Protein sequences were derived from Tuberculist and aligned using TCOFFEE51,52. Sequence alignments were subsequently visualized using ESPRIPT253. Structure analysis was conducted using tools from the CCP4 suite as well as using software from the PHENIX package45,54. Substrate tunnels were calculated using the CAVER3.0 plugin to PYMOL. After superimposition of the individual structures the carbonyl oxygen from the 1,3-diphenylurea inhibitor was used as a common starting point, using default values for optimization. The probe radius was set to 1, the shell depth to 4 and the number of approximating balls to 20 for all protein structures. The shell radius and the clustering threshold were chosen individually to retrieve the most prominent tunnels (shell radius/clustering threshold: 1S8O-4/7; 1EHY-4/3.5; 2ZJF-3/3.5; Mth-EphA-3/3.5)55. Overlapping tunnels have been merged for visualization.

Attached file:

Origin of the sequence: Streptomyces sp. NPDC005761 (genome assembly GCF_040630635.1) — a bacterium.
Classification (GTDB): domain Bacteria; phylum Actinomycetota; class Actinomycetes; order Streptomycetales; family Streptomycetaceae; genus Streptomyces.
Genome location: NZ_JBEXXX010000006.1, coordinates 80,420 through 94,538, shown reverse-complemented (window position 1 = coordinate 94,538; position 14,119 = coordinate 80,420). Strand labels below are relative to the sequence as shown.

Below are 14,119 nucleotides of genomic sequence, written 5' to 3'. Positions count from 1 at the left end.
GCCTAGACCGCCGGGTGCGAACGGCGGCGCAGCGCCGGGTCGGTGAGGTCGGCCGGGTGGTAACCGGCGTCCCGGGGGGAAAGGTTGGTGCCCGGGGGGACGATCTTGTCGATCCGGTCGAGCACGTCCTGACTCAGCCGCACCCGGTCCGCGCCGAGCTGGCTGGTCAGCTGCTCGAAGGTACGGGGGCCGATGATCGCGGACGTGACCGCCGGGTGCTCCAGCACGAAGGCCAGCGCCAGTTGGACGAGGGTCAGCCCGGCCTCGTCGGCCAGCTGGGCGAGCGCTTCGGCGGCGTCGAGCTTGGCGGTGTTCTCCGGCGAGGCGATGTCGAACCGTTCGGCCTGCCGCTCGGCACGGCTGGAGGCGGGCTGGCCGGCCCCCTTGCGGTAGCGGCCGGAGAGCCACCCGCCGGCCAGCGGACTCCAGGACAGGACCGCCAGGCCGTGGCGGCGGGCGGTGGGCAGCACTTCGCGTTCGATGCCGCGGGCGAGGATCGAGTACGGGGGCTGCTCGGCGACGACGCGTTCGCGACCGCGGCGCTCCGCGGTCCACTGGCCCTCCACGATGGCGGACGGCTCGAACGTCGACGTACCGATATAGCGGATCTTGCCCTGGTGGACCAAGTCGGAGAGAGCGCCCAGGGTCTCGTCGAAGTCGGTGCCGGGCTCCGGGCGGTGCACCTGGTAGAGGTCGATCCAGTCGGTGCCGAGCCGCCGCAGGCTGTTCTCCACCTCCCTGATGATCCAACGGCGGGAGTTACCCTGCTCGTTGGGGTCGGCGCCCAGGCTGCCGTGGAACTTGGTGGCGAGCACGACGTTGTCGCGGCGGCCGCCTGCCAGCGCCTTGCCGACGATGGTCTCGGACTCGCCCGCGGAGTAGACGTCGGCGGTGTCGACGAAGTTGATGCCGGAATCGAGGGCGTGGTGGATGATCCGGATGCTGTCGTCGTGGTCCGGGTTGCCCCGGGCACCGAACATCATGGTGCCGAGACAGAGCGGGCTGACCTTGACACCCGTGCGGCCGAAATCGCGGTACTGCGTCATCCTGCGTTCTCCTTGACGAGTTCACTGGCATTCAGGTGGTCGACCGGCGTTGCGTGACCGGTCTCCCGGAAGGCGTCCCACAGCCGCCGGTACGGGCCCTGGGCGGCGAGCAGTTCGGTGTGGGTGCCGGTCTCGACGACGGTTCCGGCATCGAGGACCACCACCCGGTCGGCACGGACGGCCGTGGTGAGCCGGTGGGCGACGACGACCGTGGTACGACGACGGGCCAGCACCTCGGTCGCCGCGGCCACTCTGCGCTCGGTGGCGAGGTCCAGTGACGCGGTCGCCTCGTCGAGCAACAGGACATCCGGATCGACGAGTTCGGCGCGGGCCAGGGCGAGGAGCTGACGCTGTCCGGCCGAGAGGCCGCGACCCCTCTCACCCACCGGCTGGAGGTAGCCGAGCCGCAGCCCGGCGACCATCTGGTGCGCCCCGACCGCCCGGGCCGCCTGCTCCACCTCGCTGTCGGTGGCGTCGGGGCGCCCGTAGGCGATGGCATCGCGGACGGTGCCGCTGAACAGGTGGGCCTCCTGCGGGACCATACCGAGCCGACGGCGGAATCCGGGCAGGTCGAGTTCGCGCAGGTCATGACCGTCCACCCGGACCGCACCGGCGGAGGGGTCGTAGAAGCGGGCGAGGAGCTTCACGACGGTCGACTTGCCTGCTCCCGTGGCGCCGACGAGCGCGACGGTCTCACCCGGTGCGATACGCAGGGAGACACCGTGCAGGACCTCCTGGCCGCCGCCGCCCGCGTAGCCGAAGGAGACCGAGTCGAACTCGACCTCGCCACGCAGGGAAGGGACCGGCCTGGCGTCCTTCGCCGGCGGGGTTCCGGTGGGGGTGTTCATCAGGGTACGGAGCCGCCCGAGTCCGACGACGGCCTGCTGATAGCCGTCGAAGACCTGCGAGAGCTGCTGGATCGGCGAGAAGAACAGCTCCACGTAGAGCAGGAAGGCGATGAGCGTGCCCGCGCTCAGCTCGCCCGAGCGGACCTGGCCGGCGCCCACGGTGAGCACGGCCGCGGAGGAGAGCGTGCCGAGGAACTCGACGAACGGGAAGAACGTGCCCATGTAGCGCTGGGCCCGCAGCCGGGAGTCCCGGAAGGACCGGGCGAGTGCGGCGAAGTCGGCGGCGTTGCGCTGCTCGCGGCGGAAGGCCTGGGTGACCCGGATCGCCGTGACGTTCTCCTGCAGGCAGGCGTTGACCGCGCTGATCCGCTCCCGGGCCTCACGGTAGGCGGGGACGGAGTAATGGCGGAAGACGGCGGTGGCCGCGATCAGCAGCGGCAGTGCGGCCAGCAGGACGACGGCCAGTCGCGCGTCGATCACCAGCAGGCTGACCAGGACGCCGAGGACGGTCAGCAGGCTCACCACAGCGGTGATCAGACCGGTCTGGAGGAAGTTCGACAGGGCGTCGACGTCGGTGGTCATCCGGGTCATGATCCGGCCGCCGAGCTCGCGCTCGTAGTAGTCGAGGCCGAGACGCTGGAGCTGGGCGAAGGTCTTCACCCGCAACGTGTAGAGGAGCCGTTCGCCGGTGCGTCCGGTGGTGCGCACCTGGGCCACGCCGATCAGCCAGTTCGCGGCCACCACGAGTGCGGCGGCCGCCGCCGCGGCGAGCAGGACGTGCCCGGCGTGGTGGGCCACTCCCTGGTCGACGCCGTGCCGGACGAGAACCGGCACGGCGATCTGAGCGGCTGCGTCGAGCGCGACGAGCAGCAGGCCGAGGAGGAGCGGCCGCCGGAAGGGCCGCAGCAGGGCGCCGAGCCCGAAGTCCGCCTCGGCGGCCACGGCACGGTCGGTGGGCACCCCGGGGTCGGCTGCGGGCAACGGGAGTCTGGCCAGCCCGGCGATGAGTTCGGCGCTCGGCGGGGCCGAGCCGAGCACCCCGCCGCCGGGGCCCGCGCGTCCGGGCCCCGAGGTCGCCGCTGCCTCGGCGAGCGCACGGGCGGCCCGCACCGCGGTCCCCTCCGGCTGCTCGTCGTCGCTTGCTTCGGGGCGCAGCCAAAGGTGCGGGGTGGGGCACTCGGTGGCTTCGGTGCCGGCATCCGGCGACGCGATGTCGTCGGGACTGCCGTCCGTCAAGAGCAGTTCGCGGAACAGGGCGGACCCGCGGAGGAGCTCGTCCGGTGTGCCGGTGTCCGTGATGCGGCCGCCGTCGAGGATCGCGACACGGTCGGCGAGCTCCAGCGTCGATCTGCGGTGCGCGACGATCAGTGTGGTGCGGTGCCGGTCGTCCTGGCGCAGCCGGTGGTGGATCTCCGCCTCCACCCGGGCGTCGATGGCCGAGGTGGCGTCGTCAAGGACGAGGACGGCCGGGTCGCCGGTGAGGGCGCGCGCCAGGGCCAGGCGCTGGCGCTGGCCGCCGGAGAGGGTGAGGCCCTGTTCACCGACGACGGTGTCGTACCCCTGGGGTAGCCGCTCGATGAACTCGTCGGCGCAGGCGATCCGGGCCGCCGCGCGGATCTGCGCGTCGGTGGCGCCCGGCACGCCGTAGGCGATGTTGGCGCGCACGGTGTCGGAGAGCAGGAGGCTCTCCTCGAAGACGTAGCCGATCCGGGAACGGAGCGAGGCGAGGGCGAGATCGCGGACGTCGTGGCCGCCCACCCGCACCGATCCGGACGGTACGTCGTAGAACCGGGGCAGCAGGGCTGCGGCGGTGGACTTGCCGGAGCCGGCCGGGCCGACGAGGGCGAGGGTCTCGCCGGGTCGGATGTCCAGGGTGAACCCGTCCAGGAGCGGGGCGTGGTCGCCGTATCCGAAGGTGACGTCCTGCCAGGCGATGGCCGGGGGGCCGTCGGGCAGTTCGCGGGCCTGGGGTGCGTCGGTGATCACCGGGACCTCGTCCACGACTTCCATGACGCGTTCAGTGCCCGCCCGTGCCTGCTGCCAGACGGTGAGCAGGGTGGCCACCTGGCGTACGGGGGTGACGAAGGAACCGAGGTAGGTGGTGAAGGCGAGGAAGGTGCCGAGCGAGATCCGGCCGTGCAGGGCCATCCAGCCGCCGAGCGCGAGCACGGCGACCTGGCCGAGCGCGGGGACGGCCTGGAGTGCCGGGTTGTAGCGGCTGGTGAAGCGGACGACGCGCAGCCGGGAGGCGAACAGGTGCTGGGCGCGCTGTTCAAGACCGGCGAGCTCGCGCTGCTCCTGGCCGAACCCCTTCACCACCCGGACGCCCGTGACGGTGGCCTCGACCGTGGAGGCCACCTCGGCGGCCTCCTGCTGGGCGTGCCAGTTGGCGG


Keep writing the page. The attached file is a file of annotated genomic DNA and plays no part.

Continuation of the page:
All molecular images were generated in PYMOL (Schrödinger LLC).
Coordinates and structure factors have been deposited in the Protein Data Bank under accession codes 5CW2.
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We are indebted to our colleagues Vivian Pogenberg and Annabel Parret for their continuous support, helpful discussions and critical reading of the manuscript. Moreover, we would like to thank the beamline staff of ID-30 from ESRF for their support during data collection.